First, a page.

Verse > Anthologies > The World’s Best Poetry > Vol. I. Of Home: of Friendship
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Bliss Carman, et al., eds.  The World’s Best Poetry.
Volume I. Of Home: of Friendship.  1904.
 
Poems of Home: IV. Youth
The Pretty Girl of Loch Dan
Samuel Ferguson (1810–1886)
 
THE SHADES of eve had crossed the glen
  That frowns o’er infant Avonmore,
When, nigh Loch Dan, two weary men,
  We stopped before a cottage door.
 
“God save all here,” my comrade cries,        5
  And rattles on the raised latch-pin;
“God save you kindly,” quick replies
  A clear sweet voice, and asks us in.
 
We enter; from the wheel she starts,
  A rosy girl with soft black eyes;        10
Her fluttering courtesy takes our hearts,
  Her blushing grace and pleased surprise.
 
Poor Mary, she was quite alone,
  For, all the way to Glenmalure,
Her mother had that morning gone,        15
  And left the house in charge with her.
 
But neither household cares, nor yet
  The shame that startled virgins feel,
Could make the generous girl forget
  Her wonted hospitable zeal.        20
 
She brought us in a beechen bowl
  Sweet milk that smacked of mountain thyme,
Oat cake, and such a yellow roll
  Of butter,—it gilds all my rhyme!
 
And, while we ate the grateful food        25
  (With weary limbs on bench reclined),
Considerate and discreet, she stood
  Apart, and listened to the wind.
 
Kind wishes both our souls engaged,
  From breast to breast spontaneous ran        30
The mutual thought,—we stood and pledged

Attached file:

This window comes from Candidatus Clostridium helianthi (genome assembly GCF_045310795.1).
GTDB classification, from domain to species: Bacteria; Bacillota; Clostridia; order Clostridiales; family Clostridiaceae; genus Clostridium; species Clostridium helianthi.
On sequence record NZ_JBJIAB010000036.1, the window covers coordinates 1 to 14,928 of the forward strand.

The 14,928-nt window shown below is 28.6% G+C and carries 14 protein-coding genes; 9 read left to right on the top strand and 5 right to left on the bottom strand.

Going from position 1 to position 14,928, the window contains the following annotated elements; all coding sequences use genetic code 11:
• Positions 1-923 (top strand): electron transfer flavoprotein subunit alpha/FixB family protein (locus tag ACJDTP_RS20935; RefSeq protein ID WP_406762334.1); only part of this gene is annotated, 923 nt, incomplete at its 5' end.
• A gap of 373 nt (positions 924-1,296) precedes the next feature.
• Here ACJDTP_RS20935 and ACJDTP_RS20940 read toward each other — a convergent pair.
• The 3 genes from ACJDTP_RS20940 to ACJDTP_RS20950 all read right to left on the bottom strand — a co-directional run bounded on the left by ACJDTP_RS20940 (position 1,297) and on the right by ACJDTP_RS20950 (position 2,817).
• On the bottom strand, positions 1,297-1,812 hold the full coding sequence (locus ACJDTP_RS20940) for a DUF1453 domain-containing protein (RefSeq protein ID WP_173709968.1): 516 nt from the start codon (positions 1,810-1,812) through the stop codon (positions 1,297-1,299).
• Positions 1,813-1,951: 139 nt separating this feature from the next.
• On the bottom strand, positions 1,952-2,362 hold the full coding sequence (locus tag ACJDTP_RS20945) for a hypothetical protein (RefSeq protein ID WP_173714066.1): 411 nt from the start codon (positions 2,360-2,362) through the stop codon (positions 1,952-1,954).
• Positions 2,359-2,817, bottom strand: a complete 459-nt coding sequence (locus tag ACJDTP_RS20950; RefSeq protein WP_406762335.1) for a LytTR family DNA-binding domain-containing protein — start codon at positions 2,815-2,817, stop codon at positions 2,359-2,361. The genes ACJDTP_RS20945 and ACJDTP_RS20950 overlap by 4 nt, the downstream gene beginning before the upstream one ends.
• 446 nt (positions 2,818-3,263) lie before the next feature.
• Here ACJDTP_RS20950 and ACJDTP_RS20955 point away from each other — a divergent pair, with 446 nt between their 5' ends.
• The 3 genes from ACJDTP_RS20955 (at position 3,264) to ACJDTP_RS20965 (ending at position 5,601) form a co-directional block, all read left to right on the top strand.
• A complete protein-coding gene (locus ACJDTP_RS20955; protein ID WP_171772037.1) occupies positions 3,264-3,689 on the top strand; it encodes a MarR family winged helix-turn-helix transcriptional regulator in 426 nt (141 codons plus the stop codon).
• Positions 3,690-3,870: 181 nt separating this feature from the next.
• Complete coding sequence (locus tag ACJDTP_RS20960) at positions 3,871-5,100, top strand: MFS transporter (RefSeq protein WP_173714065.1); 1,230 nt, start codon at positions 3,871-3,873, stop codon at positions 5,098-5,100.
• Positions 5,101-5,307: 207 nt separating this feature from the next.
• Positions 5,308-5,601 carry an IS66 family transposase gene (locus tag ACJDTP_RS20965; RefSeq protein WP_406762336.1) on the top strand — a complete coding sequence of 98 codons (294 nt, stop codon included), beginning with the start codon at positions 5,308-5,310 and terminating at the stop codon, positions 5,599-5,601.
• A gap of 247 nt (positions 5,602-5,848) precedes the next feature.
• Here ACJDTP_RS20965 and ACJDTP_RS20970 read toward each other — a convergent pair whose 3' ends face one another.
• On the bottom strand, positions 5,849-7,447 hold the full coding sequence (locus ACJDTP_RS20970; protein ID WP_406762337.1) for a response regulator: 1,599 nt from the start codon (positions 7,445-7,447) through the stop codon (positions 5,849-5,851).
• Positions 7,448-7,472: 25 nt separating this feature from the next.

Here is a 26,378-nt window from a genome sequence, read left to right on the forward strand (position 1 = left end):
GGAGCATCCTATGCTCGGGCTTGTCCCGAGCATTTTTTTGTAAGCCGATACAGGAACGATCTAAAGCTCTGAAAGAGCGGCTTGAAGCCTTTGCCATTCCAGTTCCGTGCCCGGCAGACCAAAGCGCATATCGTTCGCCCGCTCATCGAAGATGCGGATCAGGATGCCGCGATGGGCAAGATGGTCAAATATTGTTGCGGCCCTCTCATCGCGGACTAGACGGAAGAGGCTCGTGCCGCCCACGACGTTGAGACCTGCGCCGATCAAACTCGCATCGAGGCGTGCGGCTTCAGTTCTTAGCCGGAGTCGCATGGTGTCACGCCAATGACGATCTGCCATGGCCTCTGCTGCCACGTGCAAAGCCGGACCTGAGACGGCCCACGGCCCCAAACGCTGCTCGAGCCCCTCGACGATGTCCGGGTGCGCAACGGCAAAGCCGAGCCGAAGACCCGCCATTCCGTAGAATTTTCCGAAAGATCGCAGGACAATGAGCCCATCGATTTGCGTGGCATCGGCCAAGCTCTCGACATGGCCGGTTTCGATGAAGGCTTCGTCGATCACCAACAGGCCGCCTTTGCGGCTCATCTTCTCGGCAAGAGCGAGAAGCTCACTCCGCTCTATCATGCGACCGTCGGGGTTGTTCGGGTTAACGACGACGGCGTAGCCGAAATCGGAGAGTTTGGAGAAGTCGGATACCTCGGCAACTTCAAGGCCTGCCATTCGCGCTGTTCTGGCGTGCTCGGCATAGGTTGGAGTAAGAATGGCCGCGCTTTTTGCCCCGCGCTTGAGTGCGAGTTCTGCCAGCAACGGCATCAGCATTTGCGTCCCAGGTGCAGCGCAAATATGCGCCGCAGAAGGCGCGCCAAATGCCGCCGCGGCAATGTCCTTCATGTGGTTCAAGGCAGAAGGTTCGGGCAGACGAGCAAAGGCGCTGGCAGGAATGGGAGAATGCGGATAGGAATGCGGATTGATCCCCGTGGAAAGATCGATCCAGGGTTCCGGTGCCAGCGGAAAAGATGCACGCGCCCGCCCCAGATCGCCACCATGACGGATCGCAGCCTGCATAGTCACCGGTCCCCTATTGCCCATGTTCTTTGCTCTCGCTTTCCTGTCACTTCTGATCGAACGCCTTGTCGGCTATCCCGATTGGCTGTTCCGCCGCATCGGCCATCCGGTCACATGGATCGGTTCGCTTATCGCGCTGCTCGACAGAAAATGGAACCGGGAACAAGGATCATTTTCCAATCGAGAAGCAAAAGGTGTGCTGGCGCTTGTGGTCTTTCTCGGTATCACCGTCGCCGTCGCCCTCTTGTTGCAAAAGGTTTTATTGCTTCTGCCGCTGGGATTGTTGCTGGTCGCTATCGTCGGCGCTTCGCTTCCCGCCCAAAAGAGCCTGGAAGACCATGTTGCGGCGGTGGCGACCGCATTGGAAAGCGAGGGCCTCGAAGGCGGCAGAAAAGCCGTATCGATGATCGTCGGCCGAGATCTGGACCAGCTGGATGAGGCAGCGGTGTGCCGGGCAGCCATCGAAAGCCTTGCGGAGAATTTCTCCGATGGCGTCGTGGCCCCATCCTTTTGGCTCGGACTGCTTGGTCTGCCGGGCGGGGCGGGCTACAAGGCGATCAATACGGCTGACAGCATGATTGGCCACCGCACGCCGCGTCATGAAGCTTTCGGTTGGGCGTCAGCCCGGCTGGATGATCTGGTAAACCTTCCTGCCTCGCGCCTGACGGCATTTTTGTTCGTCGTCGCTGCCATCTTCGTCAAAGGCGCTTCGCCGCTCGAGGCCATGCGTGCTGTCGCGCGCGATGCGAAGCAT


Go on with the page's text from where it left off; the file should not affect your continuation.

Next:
THE MODEST ROSE ABOVE LOCH DAN.
 
“The milk we drink is not more pure,
  Sweet Mary,—bless those budding charms!—
Than your own generous heart, I ’m sure,        35
  Nor whiter than the breast it warms!”
 
She turned and gazed, unused to hear
  Such language in that homely glen;
But, Mary, you have naught to fear,
  Though smiled on by two stranger-men.        40
 
Not for a crown would I alarm
  Your virgin pride by word or sign,
Nor need a painful blush disarm
  My friend of thoughts as pure as mine.
 
Her simple heart could not but feel        45
  The words we spoke were free from guile;
She stooped, she blushed, she fixed her wheel,—
  ’T is all in vain,—she can’t but smile!
 
Just like sweet April’s dawn appears
  Her modest face,—I see it yet,—        50
And though I lived a hundred years
  Methinks I never could forget
 
The pleasure that, despite her heart,
  Fills all her downcast eyes with light;
The lips reluctantly apart,        55
  The white teeth struggling into sight,
 
The dimples eddying o’er her cheek,
  The rosy cheek that won’t be still:—
O, who could blame what flatterers speak,
  Did smiles like this reward their skill?        60
 
For such another smile, I vow,
  Though loudly beats the midnight rain,
I ’d take the mountain-side e’en now,
  And walk to Luggelaw again!
 
 
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